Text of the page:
A small decline in the number of coronavirus cases combined with a determination on behalf of the Chinese government to ward off the economic damage is seeing an uplift in market mood. We aren’t putting too much stock in the official China figures, which appear to paint a picture rather than reflect reality. But if Beijing ups stimulus measures then those economic effects are real.
Prospects for a rebound in sentiment follow a flight to quality on Tuesday that saw a decline across global equities, 7-year highs in the price of gold and the euro swiped down toward 3-year lows.
European share look set for a higher open on Wednesday after a rise in Asia, while futures point to a higher open on Wall Street.
Apple shares fell after the firm warned it would miss iPhone sales targets because of the disruption to supply chains and sales caused by the coronavirus. Apple’s warning is not being ignored but investors can live with it if the disruption is only temporary.
Apple shares led a fall in technology shares. But a brief intra-day high in the Nasdaq Composite index would imply investors are taking the warning in their stride. The Dow Jones saw a third day of losses while the S&P 500 closed lower but ended off its lows.
Things look a little less stable in Europe. The DAX index tumbled 0.8% after terrible ZEW figures showed a fatigued German investor base.
Stock markets have recovered all the initial fallout from the coronavirus on the expectation that the economic fallout would be limited in geography and duration. But record highs demonstrate a market that is downplaying risk too easily.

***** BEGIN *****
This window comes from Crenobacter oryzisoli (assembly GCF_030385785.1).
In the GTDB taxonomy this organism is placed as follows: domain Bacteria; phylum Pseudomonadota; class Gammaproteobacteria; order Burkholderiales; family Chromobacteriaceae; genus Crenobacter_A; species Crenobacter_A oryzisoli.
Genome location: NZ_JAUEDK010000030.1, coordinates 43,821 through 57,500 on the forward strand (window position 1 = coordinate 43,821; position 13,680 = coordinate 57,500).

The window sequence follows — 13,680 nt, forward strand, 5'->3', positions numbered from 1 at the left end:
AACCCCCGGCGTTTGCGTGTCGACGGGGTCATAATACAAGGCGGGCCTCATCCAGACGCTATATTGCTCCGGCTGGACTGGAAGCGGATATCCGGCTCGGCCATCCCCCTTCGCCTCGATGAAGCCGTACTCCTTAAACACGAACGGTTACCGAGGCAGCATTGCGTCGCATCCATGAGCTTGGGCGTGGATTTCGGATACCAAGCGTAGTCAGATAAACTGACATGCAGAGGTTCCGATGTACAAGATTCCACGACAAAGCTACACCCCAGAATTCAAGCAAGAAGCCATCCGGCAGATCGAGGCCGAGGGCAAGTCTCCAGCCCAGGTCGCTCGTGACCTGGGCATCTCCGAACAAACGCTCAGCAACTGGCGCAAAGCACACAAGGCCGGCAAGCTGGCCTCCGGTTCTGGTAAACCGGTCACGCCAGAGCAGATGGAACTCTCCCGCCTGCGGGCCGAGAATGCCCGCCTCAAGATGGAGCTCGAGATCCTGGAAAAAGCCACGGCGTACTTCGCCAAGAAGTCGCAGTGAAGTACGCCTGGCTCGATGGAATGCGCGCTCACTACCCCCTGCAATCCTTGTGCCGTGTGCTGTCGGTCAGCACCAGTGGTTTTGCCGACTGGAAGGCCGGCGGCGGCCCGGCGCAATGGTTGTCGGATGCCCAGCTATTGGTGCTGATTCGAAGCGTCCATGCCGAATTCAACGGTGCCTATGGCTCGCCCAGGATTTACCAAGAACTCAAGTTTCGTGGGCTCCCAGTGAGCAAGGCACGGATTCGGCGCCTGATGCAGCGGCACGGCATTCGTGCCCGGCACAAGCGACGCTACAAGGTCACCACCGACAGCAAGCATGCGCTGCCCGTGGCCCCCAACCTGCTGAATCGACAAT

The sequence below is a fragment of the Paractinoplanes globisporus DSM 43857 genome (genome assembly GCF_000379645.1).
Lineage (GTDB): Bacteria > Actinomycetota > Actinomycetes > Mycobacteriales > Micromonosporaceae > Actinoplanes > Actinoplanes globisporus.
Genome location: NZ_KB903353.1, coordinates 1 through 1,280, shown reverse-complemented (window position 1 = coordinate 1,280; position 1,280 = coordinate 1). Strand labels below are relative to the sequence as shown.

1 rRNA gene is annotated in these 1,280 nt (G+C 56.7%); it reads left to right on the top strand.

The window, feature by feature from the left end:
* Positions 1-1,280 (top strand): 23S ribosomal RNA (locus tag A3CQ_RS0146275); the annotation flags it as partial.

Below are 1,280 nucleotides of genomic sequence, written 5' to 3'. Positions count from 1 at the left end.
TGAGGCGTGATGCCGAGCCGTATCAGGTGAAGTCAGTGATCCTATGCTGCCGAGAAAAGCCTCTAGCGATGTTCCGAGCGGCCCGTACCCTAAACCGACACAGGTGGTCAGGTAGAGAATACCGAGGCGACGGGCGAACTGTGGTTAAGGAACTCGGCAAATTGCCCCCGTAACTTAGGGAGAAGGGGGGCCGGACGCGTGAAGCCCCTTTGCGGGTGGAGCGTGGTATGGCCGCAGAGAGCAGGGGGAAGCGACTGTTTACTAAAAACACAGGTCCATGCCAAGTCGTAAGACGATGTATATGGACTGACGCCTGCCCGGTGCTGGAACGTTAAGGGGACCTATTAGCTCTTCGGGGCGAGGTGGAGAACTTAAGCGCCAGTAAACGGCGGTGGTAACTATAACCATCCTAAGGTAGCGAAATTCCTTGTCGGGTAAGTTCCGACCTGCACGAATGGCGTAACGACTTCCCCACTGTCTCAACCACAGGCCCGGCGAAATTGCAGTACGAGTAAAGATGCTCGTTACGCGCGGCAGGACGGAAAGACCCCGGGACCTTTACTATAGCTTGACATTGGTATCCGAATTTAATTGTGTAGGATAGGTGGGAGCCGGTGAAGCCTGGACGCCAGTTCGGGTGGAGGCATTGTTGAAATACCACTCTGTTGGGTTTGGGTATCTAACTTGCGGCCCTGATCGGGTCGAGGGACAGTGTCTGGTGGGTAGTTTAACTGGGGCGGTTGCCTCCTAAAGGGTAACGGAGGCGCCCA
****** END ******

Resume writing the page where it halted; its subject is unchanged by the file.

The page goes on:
The euro making a beeline to 3-year lows versus the dollar is renewing calls for parity. Markets had been waiting for the hard European economic data to catch up with bottoming in surveys after the trade war-induced contraction. Now surveys have tanked again it could spell a recession. With the benefit of hindsight, the best argument against euro-dollar parity on prior occasions was the resilience of the German economy. This time Germany is in a rut and that makes the case for parity more compelling.
UK inflation data is out today. CPI is expected to pick up to 1.6% y/y which reflects the rising economic activity since the election. Rising inflation is less welcome when wage growth is tailing off because of the squeeze on disposable income. Yesterday average earnings narrowly missed estimates, rising at 2.9% instead of the 3.0 expected.
The comment in yesterday’s note that “We think another test of 1600 per oz is on the cards” proved unusually prescient when gold rallied $20 to hit the target in a few hours. After making a new record closing high, in which it closed-ear highs of the day, a moved beyond the $1611 intraday high from January is within reach. If stock markets are already at record highs, its hard to see how sentiment can improve so immeasurably to knock gold as a haven. The trajectory for gold looks northwards.
Discussions at various levels between Saudi Arabia and Russia on the idea of a further production cut are supporting oil prices. That’s even as uncertainty about the impact on fuel demand from the coronavirus persists. Putin is sensibly holding out. OPEC risks being an output cutter of last resort for the price of oil.
FTSE 100 is set to open 40 points higher at 7422
DAX is set to open 64 points higher at 13,745
S&P 500 is set to open 8 points higher at 3378